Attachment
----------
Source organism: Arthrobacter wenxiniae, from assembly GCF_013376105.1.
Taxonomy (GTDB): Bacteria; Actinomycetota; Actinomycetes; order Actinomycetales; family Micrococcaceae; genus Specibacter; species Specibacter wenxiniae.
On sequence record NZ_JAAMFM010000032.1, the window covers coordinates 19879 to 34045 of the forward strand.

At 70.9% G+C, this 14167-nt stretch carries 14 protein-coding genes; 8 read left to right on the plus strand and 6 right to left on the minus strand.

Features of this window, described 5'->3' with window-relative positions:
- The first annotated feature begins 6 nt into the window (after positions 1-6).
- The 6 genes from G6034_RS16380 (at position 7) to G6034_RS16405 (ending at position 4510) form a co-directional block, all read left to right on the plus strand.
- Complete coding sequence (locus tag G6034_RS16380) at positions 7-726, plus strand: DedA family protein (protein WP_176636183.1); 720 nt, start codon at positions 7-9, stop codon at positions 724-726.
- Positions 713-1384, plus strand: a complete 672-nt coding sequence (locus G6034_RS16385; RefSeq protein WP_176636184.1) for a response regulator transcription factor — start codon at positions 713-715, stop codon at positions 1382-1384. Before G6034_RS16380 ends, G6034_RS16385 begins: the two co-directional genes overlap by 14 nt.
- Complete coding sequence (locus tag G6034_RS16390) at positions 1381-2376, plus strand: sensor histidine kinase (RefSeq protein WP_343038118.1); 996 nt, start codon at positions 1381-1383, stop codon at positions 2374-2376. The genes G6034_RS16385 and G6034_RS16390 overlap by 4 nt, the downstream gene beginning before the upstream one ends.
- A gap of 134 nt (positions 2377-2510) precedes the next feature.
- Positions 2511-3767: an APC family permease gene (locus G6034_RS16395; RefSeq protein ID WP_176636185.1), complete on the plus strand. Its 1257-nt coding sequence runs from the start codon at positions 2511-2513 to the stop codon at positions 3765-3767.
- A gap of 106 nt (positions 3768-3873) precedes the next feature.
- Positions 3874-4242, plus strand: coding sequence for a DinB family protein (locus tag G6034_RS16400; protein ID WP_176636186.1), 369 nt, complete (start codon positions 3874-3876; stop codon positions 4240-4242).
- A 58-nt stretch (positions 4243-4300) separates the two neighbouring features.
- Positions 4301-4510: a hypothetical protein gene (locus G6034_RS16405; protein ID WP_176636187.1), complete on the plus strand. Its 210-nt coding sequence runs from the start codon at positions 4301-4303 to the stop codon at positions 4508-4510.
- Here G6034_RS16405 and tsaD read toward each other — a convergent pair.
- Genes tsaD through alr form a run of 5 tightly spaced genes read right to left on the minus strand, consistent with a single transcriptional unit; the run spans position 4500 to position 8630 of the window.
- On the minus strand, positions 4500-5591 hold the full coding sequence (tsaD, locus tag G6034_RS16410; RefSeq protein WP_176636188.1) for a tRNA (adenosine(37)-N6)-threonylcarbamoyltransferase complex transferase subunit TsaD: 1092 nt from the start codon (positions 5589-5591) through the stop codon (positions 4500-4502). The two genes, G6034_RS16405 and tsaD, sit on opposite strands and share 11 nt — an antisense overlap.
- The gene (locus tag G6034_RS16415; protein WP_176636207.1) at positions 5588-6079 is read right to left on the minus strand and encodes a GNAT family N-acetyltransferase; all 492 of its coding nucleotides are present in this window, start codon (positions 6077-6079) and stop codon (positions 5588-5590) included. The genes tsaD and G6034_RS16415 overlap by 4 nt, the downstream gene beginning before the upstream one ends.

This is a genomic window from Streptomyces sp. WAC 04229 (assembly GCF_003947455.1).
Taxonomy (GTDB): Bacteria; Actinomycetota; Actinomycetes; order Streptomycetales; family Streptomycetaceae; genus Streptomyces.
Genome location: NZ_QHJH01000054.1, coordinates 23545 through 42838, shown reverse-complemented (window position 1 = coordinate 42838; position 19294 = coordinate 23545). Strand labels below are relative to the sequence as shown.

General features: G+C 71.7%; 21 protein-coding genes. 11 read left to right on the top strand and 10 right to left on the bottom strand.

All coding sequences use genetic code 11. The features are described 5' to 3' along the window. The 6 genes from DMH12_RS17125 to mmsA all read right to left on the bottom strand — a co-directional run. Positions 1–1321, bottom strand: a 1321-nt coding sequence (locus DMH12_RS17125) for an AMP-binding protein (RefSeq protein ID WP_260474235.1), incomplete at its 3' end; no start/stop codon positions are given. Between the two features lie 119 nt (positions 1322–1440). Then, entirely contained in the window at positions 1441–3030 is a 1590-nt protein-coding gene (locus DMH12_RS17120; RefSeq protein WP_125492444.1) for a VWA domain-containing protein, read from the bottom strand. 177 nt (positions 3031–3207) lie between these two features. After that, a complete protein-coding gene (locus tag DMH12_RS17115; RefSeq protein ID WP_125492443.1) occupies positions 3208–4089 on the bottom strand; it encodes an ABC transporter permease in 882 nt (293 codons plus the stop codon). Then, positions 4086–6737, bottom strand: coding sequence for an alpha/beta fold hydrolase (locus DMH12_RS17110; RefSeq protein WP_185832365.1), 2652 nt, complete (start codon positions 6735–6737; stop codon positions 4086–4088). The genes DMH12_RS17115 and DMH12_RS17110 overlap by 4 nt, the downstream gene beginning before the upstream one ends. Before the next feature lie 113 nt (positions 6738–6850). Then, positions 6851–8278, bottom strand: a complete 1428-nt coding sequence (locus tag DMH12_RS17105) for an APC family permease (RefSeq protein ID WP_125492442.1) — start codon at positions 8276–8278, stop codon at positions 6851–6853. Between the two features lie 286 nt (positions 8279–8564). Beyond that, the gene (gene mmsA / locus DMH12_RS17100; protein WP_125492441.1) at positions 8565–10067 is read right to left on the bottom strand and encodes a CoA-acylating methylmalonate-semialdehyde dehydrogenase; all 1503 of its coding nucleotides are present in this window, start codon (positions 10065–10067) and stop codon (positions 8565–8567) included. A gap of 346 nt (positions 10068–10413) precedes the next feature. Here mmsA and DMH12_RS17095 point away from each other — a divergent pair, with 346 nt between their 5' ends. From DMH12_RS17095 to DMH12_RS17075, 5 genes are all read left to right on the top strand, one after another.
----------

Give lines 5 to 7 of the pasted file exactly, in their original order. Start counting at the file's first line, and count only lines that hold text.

Features of this window, described 5'->3' with window-relative positions:
- The first annotated feature begins 6 nt into the window (after positions 1-6).
- The 6 genes from G6034_RS16380 (at position 7) to G6034_RS16405 (ending at position 4510) form a co-directional block, all read left to right on the plus strand.